3. The tax lawyers and CPA's of America should send a gigantic Thank You Note and at least a dozen big fruit baskets to the Maryland Legislature. They were working overtime minimizing income; maximizing losses and deductions and using all sorts of other legal means to reduce taxable income for Maryland 's wealthier residents.
What was it Fitzgerald and Hemingway supposedly said : " The rich are different from you and I " - "Yes. They have more money." And now we can add : "They have better lawyers and accountants."

4. Two of the four wealthiest counties in the U.S. are in Maryland. Howard and Montgomery Counties are both suburbs of D.C. As are the other two: Fairfax and Loudon Counties in Virginia.

5. The MOST important reason : Money and PEOPLE are mobile.

hockeybobby
05-27-2009, 03:37 PM
Not everyone gets mad at taxes and runs away to another country Mel....as much as you might like to think they would. Some people see value in the services they pay for.

rlams2000
05-27-2009, 07:54 PM
Those poor oppressed millionaires! They should have a tea party by dumping their gold bars into the ocean in whatever banana republic they live. That'll teach those democrats.

Eric Stoner
05-28-2009, 07:35 AM
Not everyone gets mad at taxes and runs away to another country Mel....as much as you might like to think they would. Some people see value in the services they pay for.

You continually miss the obvious: People are assuaged when paying taxes when they, THEMSELVES, can see a benefit from same. What they don't like and don't want to pay for is having their money taken away to be given to somebody else who is supposedly more "worthy".

Eric Stoner
05-28-2009, 07:36 AM
Those poor oppressed millionaires! They should have a tea party by dumping their gold bars into the ocean in whatever banana republic they live. That'll teach those democrats.

This is the sort of superficial thinking and class envy that breeds disastrous policy.

threlayer
05-28-2009, 09:21 AM
"Maryland couldn't balance its budget last year, so the state tried to close the shortfall by fleecing the wealthy. Politicians in Annapolis created a millionaire tax bracket, raising the top marginal income-tax rate to 6.25%..."

"One year later, nobody's grinning. One-third of the millionaires have disappeared from Maryland tax rolls. In 2008 roughly 3,000 million-dollar income tax returns were filed by the end of April. This year there were 2,000, which the state comptroller's office concedes is a "substantial decline...."

"No doubt the majority of that loss in millionaire filings results from the recession. However, this is one reason that depending on the rich to finance government is so ill-advised..."

Since the uber-rich have plenty money to hire experts in tax-avoidance techniques, perhaps they have gotten busy doing that.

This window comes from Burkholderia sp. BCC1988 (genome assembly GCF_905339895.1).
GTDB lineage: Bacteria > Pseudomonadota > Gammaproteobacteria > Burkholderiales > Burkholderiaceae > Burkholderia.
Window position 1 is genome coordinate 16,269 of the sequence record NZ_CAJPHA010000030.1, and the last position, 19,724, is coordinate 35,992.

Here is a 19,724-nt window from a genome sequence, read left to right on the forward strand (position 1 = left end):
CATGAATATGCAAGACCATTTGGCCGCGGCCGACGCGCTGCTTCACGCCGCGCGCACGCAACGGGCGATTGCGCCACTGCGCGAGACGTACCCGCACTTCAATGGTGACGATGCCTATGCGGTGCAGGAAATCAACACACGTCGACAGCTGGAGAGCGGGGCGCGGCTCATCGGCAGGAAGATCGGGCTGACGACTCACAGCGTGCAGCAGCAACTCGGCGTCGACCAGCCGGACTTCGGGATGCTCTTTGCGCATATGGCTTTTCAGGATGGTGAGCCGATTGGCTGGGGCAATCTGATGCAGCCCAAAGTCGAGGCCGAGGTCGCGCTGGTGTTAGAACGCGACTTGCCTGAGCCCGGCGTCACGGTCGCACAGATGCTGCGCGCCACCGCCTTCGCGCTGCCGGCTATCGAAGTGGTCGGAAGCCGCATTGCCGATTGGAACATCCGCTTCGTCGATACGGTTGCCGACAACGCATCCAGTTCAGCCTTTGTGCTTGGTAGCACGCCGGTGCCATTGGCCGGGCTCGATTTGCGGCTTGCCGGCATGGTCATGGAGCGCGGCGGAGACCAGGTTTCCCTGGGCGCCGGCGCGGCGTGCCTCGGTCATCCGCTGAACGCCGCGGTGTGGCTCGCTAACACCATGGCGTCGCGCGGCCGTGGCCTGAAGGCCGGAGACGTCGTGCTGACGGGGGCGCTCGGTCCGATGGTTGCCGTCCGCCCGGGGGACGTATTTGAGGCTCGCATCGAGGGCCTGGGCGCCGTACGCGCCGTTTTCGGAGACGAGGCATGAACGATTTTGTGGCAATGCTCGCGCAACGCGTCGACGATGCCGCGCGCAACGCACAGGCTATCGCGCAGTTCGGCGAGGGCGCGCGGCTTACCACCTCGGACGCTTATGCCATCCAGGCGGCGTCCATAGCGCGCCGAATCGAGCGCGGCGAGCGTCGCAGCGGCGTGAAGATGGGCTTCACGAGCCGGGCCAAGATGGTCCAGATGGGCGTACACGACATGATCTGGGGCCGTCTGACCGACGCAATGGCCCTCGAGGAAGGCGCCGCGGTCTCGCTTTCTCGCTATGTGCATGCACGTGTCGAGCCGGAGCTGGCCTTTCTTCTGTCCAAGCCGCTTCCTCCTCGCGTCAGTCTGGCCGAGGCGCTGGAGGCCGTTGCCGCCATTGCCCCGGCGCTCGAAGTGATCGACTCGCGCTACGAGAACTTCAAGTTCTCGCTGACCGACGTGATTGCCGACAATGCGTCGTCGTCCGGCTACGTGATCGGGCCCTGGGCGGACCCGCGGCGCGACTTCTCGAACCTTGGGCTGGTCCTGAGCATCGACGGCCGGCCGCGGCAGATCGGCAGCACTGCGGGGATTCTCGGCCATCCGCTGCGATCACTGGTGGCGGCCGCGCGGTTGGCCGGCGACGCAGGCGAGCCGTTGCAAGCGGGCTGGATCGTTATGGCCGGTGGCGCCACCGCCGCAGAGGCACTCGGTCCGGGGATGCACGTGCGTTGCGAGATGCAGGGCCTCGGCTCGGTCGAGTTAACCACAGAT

In any case the progressive marginal tax rate system is due for a huge overhaul with even lower rates reaching a bit fartyher down inincome and higher rates reaching farther up into higher incomes, with fewer loopholes, meaning a LOT of simplification.

There are plenty of cases where lower-middle class people are taxed into the poor class. And many of cases where the uber-rich place greater burdens on the system, especially of local/state resources, than any equivalent (in taxes) collection of the poor ever could.

I'm sure everyone who is in the rich class has made their choices of places to reside, ad where they have their second,third etc homes. They are not going to find any better places to live than in the USA, unless their lifestyles have extenuating circumstances. And if they do, it's probably better that way.

threlayer
05-28-2009, 09:32 AM
In any case I believe the progressive marginal tax rate system for both federal and state taxes must be greatly modified. I'd like to see, on the low end, greater penetration of even lower tax rates (not stopping at 10%) with more realistic considerations of the cost of the essentials of life (food, healthcare, shelter, work expenses). And I'd like to see a much greater increase in marginal rates, but at a lower acceleration, at higher incomes, with vastly fewer loopholes and simplifications.

hockeybobby
05-28-2009, 10:10 AM
You continually miss the obvious: People are assuaged when paying taxes when they, THEMSELVES, can see a benefit from same. What they don't like and don't want to pay for is having their money taken away to be given to somebody else who is supposedly more "worthy".

You miss the point Eric. "Worthy" has got nothing to do with it. Pitching in and helping fellow citizens who need help is only one part of what taxes can do in the best countries. Most of it goes towards services that everyone needs, including the rich.

Eric Stoner
05-28-2009, 11:02 AM
You miss the point Eric. "Worthy" has got nothing to do with it. Pitching in and helping fellow citizens who need help is only one part of what taxes can do in the best countries. Most of it goes towards services that everyone needs, including the rich.

There is a kernel of truth to that. People generally ARE willing to pay higher taxes for BETTER services. Not higher for the same and certainly not more for less.

Deogol
05-28-2009, 12:53 PM
Not everyone gets mad at taxes and runs away to another country Mel....as much as you might like to think they would. Some people see value in the services they pay for.

Only in Canada.

In the US, they will tax you for a new road and then stick a toll booth on it.

Deogol
05-28-2009, 12:55 PM
Those poor oppressed millionaires! They should have a tea party by dumping their gold bars into the ocean in whatever banana republic they live. That'll teach those democrats.

Democratically controlled areas have the highest unemployment rates and asset deflation.

I would say they are getting a lesson already.

glambman
05-28-2009, 12:57 PM
Democratically controlled areas have the highest unemployment rates